How dual-language programs help English learners in Indiana

INDIANAPOLIS (WISH) — Liset Gonzalez Acosta serves as the duel-language director at Global Prep Academy, a public charter in Indianapolis.

It’s the city’s first dual-language charter school serving kindergarten through Grade 8. The school’s been open since 2016.

Acosta said they’re not only providing access to the language, but also cultural connections for their students, most of woman are Black and brown.

“We know that with Latino populations when they come to the United States what happens is they’re asked to learn English and to forget their roots, their native language, and, for the African Americans, it’s a way to give them access to a world that becomes even more diverse, where you need to have culture and understanding,” Acosta said.

Global Prep’s program is designed for students to have access in literacy in both languages. The academy has assessments for both languages, and they hyperfocus on students once they are in Grade 3 to assure they’re at their grade level with reading, math, understanding and concepts. Acosta said third grade is crucial because students go from learning to read to reading to learn.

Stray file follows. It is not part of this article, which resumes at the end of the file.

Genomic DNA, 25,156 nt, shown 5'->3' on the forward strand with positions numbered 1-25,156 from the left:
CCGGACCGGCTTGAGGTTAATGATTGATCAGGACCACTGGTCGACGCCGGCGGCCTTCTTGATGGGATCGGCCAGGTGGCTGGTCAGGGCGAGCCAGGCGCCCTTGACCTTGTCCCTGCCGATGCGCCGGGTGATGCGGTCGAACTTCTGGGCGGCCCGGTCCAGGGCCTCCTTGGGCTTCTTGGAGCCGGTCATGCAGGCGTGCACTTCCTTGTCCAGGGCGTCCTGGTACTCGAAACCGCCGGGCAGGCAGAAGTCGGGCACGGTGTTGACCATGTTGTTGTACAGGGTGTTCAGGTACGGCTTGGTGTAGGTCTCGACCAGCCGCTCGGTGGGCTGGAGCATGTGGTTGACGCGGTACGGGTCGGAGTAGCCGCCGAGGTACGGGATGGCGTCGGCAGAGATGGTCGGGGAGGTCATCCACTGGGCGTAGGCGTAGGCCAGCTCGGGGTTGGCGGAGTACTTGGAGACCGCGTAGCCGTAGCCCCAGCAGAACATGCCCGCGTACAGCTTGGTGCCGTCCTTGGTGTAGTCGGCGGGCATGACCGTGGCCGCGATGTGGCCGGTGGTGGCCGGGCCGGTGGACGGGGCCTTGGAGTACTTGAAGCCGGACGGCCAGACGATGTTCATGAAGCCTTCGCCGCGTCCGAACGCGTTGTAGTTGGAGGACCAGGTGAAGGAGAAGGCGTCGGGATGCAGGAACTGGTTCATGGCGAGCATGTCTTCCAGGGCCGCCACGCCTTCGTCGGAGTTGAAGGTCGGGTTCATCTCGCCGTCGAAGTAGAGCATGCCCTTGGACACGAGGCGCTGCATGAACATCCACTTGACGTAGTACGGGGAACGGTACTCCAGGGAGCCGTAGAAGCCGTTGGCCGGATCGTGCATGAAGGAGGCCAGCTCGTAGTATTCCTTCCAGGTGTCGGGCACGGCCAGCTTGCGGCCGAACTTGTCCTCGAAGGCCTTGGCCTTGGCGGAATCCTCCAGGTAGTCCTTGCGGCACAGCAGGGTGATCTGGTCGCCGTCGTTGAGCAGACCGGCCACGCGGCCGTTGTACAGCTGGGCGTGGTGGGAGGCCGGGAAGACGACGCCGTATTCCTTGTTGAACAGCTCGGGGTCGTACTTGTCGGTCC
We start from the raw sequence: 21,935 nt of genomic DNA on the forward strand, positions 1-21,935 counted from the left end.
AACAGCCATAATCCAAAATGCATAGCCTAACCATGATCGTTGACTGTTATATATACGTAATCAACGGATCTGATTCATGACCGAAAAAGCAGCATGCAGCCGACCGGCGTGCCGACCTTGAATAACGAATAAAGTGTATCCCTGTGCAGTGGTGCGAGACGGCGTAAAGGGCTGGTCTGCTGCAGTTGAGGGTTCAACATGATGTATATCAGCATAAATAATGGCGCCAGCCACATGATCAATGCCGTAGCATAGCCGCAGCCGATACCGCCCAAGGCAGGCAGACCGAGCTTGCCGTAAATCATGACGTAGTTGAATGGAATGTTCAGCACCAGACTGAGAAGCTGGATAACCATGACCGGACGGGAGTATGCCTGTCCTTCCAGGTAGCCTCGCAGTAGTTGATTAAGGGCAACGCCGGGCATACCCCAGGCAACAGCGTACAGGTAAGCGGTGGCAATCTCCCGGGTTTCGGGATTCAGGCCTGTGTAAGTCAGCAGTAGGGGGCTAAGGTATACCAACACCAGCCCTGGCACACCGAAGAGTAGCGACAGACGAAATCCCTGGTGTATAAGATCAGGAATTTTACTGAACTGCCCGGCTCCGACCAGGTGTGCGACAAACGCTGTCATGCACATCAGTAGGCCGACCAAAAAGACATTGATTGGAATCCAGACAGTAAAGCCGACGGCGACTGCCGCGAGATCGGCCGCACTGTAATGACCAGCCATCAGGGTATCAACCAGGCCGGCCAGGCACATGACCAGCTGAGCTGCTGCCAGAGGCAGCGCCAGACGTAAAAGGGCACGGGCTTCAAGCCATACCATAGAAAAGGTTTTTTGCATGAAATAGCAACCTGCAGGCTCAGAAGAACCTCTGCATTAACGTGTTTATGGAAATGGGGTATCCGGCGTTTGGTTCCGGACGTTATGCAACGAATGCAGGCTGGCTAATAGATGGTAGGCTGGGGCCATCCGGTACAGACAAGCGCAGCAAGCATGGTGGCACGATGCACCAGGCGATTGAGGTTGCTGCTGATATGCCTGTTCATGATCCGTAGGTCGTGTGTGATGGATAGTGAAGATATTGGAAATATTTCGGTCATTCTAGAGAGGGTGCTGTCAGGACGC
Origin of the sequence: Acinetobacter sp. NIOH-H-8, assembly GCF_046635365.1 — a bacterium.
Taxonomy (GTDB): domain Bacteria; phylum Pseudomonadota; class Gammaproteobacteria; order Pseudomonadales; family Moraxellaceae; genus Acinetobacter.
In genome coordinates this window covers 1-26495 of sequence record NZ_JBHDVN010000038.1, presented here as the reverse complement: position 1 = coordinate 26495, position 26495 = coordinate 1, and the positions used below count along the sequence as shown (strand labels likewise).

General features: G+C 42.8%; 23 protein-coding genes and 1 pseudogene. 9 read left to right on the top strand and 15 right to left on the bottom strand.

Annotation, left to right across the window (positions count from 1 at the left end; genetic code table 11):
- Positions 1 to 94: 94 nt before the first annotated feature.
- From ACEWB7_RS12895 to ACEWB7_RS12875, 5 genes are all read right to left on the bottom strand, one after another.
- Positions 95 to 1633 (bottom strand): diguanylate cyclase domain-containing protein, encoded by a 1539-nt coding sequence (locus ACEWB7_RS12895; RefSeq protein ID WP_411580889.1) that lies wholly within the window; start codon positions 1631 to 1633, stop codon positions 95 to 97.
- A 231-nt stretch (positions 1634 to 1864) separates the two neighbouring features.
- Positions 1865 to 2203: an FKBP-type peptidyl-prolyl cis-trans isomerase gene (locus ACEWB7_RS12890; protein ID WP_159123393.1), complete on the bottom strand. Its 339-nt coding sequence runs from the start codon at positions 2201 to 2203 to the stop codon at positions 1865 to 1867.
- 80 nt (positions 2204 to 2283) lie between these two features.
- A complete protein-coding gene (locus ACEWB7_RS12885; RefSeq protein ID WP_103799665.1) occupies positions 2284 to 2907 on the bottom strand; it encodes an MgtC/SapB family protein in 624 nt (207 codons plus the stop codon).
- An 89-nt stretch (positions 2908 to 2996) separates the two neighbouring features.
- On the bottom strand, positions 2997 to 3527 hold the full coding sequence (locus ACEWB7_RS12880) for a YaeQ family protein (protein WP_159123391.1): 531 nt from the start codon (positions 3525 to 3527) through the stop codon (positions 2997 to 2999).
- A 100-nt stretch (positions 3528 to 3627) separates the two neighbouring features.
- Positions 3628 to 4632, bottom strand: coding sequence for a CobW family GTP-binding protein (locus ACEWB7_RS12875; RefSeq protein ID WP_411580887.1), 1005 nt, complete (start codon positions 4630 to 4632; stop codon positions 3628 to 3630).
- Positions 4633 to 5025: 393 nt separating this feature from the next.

“You don’t become bilingual in one year or two years. It’s a commitment that’s going to take five to eight years,” said Acosta about the commitment to the dual-language program.

In Lawrence Township public school district, at Sunnyside Elementary School, 60% of its students are Spanish-language speakers. The school is also addressing staffing with its duel-language program. It’s in the first year at the school, starting in kindergarden.